(CNN) -

Speaking off the cuff is always a bit of a tightrope act for the occupant of the nation's highest office, and even more so when it's in front of a room of reporters.

President Barack Obama teetered on that high wire Thursday when he said that he and his advisers "don't have a strategy yet" for dealing with ISIS in Syria.

The comment, which set off an instant firestorm of commentary, seemed to feed into the narrative cultivated by critics of the president that he has no coherent strategy.

Here are a few times when other U.S. politicians found themselves in similar territory:

President George H.W. Bush and the 'amazing' supermarket scanner

Born into a wealthy family, schooled at an elite Massachusetts boarding school and then Yale, the nation's 41st president had more than a couple of strikes against him when it came to a public image as elitist and out of touch.

Whether the image was true or not, it was driven deeper into the public consciousness after a widely mocked 1992 encounter with a grocery store scanner. Media accounts of the encounter said Bush appeared to be "amazed" and "bewildered" by the technology, which by then had long been in common use.

" 'If some guy came in and spelled George Bush differently, could you catch it?' the president asked 'Yes,' he was told, and he shook his head in wonder," wrote Andrew Rosenthal in The New York Times.

The mythology has some flaws, Bush defenders say. According to an Associated Press article published not long after the encounter, the scanner's manufacturer defended the president, saying the scanner actually was pretty advanced for its day.

"The whole thing is ludicrous," the AP quoted the company man as saying. "What he was amazed about was the ability of the scanner to take that torn label and reassemble it."

President Jimmy Carter and the 'malaise' speech

Carter never uttered the word "malaise" in his July 15, 1979, televised address on what he saw as a growing "crisis of confidence" in the country.

But it, perhaps more than any other single word, came to describe Carter's presidency.

Here's what he actually said:

"It is a crisis that strikes at the very heart and soul and spirit of our national will. We can see this crisis in the growing doubt about the meaning of our own lives and in the loss of a unity of purpose for our nation."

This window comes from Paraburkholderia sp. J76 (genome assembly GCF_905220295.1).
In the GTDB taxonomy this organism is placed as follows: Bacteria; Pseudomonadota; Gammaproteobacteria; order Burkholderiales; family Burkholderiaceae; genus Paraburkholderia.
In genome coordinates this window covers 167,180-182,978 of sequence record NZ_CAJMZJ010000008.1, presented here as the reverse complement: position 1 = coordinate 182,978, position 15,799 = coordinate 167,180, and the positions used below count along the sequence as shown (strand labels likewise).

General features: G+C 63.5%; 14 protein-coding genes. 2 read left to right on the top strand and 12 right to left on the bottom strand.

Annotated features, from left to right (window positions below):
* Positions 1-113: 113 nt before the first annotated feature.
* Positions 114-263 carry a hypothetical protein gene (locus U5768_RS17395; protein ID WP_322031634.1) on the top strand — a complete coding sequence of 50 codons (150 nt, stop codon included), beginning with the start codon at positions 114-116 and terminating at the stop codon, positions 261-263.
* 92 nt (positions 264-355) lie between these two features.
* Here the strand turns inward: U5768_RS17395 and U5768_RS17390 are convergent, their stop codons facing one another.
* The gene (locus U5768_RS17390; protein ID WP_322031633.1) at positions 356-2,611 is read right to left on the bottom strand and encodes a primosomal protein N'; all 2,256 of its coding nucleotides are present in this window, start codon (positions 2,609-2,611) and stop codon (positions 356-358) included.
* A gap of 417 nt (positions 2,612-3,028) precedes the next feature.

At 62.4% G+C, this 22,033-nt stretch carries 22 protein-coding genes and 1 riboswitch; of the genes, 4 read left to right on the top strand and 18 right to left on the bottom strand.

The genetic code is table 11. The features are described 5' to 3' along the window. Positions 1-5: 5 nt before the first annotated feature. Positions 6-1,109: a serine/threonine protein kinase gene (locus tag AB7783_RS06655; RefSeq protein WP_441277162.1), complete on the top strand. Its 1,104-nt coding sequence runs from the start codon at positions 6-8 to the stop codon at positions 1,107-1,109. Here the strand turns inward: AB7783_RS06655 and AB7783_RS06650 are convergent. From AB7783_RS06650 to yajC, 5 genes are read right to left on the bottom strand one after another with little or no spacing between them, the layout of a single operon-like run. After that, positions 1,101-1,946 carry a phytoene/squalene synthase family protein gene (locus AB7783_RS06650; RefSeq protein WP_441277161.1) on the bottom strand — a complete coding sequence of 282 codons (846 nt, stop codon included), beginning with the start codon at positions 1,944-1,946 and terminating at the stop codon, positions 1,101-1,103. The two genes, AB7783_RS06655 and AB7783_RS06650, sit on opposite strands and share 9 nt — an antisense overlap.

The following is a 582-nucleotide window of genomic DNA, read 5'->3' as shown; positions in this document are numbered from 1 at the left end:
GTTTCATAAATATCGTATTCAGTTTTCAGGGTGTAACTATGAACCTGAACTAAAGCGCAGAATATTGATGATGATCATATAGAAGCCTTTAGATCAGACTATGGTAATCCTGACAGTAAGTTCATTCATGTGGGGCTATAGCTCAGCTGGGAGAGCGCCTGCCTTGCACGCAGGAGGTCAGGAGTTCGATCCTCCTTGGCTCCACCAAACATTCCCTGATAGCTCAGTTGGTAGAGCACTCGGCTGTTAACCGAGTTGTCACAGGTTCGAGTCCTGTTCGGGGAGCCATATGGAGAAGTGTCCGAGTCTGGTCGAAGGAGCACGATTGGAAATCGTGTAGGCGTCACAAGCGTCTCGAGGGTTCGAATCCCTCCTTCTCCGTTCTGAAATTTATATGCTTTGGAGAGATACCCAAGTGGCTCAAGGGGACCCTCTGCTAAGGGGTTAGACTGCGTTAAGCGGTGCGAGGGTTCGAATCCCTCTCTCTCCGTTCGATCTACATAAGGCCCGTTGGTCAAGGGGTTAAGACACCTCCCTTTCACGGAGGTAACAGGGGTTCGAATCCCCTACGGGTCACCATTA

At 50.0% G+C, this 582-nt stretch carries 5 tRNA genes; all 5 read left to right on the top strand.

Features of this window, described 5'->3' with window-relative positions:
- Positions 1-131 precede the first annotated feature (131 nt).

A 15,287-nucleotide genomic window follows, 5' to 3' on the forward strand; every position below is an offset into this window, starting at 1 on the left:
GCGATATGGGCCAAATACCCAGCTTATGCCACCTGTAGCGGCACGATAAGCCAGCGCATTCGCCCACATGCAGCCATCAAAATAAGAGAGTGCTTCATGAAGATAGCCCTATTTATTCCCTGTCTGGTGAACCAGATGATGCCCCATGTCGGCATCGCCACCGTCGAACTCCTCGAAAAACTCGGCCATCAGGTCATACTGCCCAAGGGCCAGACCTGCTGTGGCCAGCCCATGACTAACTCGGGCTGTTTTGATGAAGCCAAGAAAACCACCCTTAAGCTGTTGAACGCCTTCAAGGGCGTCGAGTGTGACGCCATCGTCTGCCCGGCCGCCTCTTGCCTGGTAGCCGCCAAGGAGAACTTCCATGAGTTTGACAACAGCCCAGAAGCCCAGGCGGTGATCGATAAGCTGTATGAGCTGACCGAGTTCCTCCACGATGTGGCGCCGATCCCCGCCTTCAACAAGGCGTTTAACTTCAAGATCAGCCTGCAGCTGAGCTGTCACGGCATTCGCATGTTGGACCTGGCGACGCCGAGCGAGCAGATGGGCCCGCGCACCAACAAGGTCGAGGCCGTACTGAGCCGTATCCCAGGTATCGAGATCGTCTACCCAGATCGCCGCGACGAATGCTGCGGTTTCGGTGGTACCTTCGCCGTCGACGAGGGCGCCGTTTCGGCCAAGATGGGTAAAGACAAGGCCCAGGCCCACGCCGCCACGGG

And, he warned, it's "threatening to destroy the social and the political fabric of America."

The speech didn't go over well with many who saw Carter as an ineffective hand-wringer who had no business possessing the inspirational bully pulpit of the presidency.

Historian Sean Wilentz wrote in his 2008 book, "The Age of Reagan" that Carter "appeared to be abdicating his role as leader and blaming the people themselves for their own afflictions."

"It was a form of anti-politics unlike any Americans had ever seen -- the chief magistrate, who was supposed to inspire the nation and lift it out of its slough of despond, was instead complaining about unrelieved anguish and emptiness," Wilentz wrote.

But, like Bush's grocery store moment, the narrative had a flip side. According to author Kevin Mattson, Carter's approval ratings jumped after the speech, and mail poured into the White House from citizens who wrote they were moved to action by the speech and what they saw as refreshing honesty from a politician.

President Ronald Reagan and the 'bomb' joke

Making a voice check before his regular weekend radio speech at the height of the Cold War in August, 1984, Reagan joked, "My fellow Americans, I am pleased to tell you I just signed legislation which outlaws Russia forever. The bombing begins in five minutes."

While it was just a joke made by a man well-known for his love of quips and never meant for public consumption, the comment embodied beliefs among critics of Reagan as a dangerous hawk obsessed with doing battle against an "Evil Empire," his finger eagerly hovering over the trigger of America's nuclear arsenal.

Al Gore and the Internet

Ask anyone about Gore these days, and you're likely to hear about one of two things: His concern about climate change and how he purportedly claimed in 1999 to have invented the Internet.